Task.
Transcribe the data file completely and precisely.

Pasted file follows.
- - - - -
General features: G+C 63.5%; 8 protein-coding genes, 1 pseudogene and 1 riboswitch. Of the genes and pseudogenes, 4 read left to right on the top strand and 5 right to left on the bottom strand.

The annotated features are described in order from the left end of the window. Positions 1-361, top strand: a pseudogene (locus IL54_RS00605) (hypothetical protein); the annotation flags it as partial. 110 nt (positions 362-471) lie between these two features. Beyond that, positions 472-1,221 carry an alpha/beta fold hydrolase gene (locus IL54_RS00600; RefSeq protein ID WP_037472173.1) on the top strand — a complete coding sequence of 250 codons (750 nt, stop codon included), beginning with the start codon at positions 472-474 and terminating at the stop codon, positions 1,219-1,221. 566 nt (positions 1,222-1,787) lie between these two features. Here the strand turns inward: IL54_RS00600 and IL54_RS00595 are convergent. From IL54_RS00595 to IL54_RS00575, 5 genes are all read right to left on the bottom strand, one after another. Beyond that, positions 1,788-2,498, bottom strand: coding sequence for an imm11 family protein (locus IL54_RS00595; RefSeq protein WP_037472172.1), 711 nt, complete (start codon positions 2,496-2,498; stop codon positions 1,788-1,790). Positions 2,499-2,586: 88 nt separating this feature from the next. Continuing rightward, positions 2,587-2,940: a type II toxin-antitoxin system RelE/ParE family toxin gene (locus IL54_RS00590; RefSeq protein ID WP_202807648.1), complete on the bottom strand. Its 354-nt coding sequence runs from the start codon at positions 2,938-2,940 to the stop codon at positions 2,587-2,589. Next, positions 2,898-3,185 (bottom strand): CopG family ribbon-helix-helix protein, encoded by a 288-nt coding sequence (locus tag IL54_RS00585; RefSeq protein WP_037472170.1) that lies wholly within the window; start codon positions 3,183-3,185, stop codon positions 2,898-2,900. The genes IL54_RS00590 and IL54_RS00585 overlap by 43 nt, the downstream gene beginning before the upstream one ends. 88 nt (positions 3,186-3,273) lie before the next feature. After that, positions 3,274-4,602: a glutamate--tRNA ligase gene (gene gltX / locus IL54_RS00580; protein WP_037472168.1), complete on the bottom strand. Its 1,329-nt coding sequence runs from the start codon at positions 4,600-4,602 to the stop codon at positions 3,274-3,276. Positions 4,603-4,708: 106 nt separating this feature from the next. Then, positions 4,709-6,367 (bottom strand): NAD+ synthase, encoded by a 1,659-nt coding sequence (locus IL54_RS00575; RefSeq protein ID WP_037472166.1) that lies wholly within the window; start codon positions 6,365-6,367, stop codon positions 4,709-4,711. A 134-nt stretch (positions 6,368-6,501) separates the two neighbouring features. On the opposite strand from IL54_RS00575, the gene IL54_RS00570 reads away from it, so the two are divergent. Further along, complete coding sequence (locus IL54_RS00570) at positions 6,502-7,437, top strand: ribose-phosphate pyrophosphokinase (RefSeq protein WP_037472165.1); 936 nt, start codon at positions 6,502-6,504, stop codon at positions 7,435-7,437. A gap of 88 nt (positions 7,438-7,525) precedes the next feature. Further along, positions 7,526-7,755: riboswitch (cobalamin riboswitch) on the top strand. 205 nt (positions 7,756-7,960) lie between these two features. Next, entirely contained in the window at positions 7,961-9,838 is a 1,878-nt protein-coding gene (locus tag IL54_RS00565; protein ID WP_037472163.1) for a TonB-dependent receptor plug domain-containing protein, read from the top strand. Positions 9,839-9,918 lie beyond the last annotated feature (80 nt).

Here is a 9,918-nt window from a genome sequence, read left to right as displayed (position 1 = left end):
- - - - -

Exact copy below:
General features: G+C 63.5%; 8 protein-coding genes, 1 pseudogene and 1 riboswitch. Of the genes and pseudogenes, 4 read left to right on the top strand and 5 right to left on the bottom strand.

The annotated features are described in order from the left end of the window. Positions 1-361, top strand: a pseudogene (locus IL54_RS00605) (hypothetical protein); the annotation flags it as partial. 110 nt (positions 362-471) lie between these two features. Beyond that, positions 472-1,221 carry an alpha/beta fold hydrolase gene (locus IL54_RS00600; RefSeq protein ID WP_037472173.1) on the top strand — a complete coding sequence of 250 codons (750 nt, stop codon included), beginning with the start codon at positions 472-474 and terminating at the stop codon, positions 1,219-1,221. 566 nt (positions 1,222-1,787) lie between these two features. Here the strand turns inward: IL54_RS00600 and IL54_RS00595 are convergent. From IL54_RS00595 to IL54_RS00575, 5 genes are all read right to left on the bottom strand, one after another. Beyond that, positions 1,788-2,498, bottom strand: coding sequence for an imm11 family protein (locus IL54_RS00595; RefSeq protein WP_037472172.1), 711 nt, complete (start codon positions 2,496-2,498; stop codon positions 1,788-1,790). Positions 2,499-2,586: 88 nt separating this feature from the next. Continuing rightward, positions 2,587-2,940: a type II toxin-antitoxin system RelE/ParE family toxin gene (locus IL54_RS00590; RefSeq protein ID WP_202807648.1), complete on the bottom strand. Its 354-nt coding sequence runs from the start codon at positions 2,938-2,940 to the stop codon at positions 2,587-2,589. Next, positions 2,898-3,185 (bottom strand): CopG family ribbon-helix-helix protein, encoded by a 288-nt coding sequence (locus tag IL54_RS00585; RefSeq protein WP_037472170.1) that lies wholly within the window; start codon positions 3,183-3,185, stop codon positions 2,898-2,900. The genes IL54_RS00590 and IL54_RS00585 overlap by 43 nt, the downstream gene beginning before the upstream one ends. 88 nt (positions 3,186-3,273) lie before the next feature. After that, positions 3,274-4,602: a glutamate--tRNA ligase gene (gene gltX / locus IL54_RS00580; protein WP_037472168.1), complete on the bottom strand. Its 1,329-nt coding sequence runs from the start codon at positions 4,600-4,602 to the stop codon at positions 3,274-3,276. Positions 4,603-4,708: 106 nt separating this feature from the next. Then, positions 4,709-6,367 (bottom strand): NAD+ synthase, encoded by a 1,659-nt coding sequence (locus IL54_RS00575; RefSeq protein ID WP_037472166.1) that lies wholly within the window; start codon positions 6,365-6,367, stop codon positions 4,709-4,711. A 134-nt stretch (positions 6,368-6,501) separates the two neighbouring features. On the opposite strand from IL54_RS00575, the gene IL54_RS00570 reads away from it, so the two are divergent. Further along, complete coding sequence (locus IL54_RS00570) at positions 6,502-7,437, top strand: ribose-phosphate pyrophosphokinase (RefSeq protein WP_037472165.1); 936 nt, start codon at positions 6,502-6,504, stop codon at positions 7,435-7,437. A gap of 88 nt (positions 7,438-7,525) precedes the next feature. Further along, positions 7,526-7,755: riboswitch (cobalamin riboswitch) on the top strand. 205 nt (positions 7,756-7,960) lie between these two features. Next, entirely contained in the window at positions 7,961-9,838 is a 1,878-nt protein-coding gene (locus tag IL54_RS00565; protein ID WP_037472163.1) for a TonB-dependent receptor plug domain-containing protein, read from the top strand. Positions 9,839-9,918 lie beyond the last annotated feature (80 nt).

Here is a 9,918-nt window from a genome sequence, read left to right as displayed (position 1 = left end):